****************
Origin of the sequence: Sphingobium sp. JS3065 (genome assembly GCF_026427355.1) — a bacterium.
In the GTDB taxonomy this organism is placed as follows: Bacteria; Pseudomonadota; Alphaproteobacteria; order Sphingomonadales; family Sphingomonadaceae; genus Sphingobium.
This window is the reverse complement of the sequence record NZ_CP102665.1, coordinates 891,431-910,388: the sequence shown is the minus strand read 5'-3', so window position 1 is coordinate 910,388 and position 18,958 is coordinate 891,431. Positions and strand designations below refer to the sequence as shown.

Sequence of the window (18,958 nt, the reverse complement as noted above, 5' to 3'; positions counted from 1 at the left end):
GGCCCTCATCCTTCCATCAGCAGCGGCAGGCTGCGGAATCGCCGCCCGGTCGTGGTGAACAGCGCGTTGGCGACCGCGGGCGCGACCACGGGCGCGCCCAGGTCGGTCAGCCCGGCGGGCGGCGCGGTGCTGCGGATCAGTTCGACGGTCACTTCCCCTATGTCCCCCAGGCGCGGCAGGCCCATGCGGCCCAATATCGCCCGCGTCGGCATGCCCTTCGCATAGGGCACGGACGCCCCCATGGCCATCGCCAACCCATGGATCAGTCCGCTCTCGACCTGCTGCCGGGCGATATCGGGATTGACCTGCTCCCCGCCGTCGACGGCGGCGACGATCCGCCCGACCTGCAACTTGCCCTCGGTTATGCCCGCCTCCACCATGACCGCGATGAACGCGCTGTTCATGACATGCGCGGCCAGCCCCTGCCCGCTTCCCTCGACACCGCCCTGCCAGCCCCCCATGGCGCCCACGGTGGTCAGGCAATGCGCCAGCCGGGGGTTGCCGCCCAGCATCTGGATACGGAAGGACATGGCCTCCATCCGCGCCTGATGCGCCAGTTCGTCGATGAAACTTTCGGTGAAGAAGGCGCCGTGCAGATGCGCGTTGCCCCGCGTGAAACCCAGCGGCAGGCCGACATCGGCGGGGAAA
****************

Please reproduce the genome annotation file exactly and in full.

Origin of the sequence: Sphingobium sp. JS3065 (genome assembly GCF_026427355.1) — a bacterium.
In the GTDB taxonomy this organism is placed as follows: Bacteria; Pseudomonadota; Alphaproteobacteria; order Sphingomonadales; family Sphingomonadaceae; genus Sphingobium.
This window is the reverse complement of the sequence record NZ_CP102665.1, coordinates 891,431-910,388: the sequence shown is the minus strand read 5'-3', so window position 1 is coordinate 910,388 and position 18,958 is coordinate 891,431. Positions and strand designations below refer to the sequence as shown.

Sequence of the window (18,958 nt, the reverse complement as noted above, 5' to 3'; positions counted from 1 at the left end):
GGCCCTCATCCTTCCATCAGCAGCGGCAGGCTGCGGAATCGCCGCCCGGTCGTGGTGAACAGCGCGTTGGCGACCGCGGGCGCGACCACGGGCGCGCCCAGGTCGGTCAGCCCGGCGGGCGGCGCGGTGCTGCGGATCAGTTCGACGGTCACTTCCCCTATGTCCCCCAGGCGCGGCAGGCCCATGCGGCCCAATATCGCCCGCGTCGGCATGCCCTTCGCATAGGGCACGGACGCCCCCATGGCCATCGCCAACCCATGGATCAGTCCGCTCTCGACCTGCTGCCGGGCGATATCGGGATTGACCTGCTCCCCGCCGTCGACGGCGGCGACGATCCGCCCGACCTGCAACTTGCCCTCGGTTATGCCCGCCTCCACCATGACCGCGATGAACGCGCTGTTCATGACATGCGCGGCCAGCCCCTGCCCGCTTCCCTCGACACCGCCCTGCCAGCCCCCCATGGCGCCCACGGTGGTCAGGCAATGCGCCAGCCGGGGGTTGCCGCCCAGCATCTGGATACGGAAGGACATGGCCTCCATCCGCGCCTGATGCGCCAGTTCGTCGATGAAACTTTCGGTGAAGAAGGCGCCGTGCAGATGCGCGTTGCCCCGCGTGAAACCCAGCGGCAGGCCGACATCGGCGGGGAAA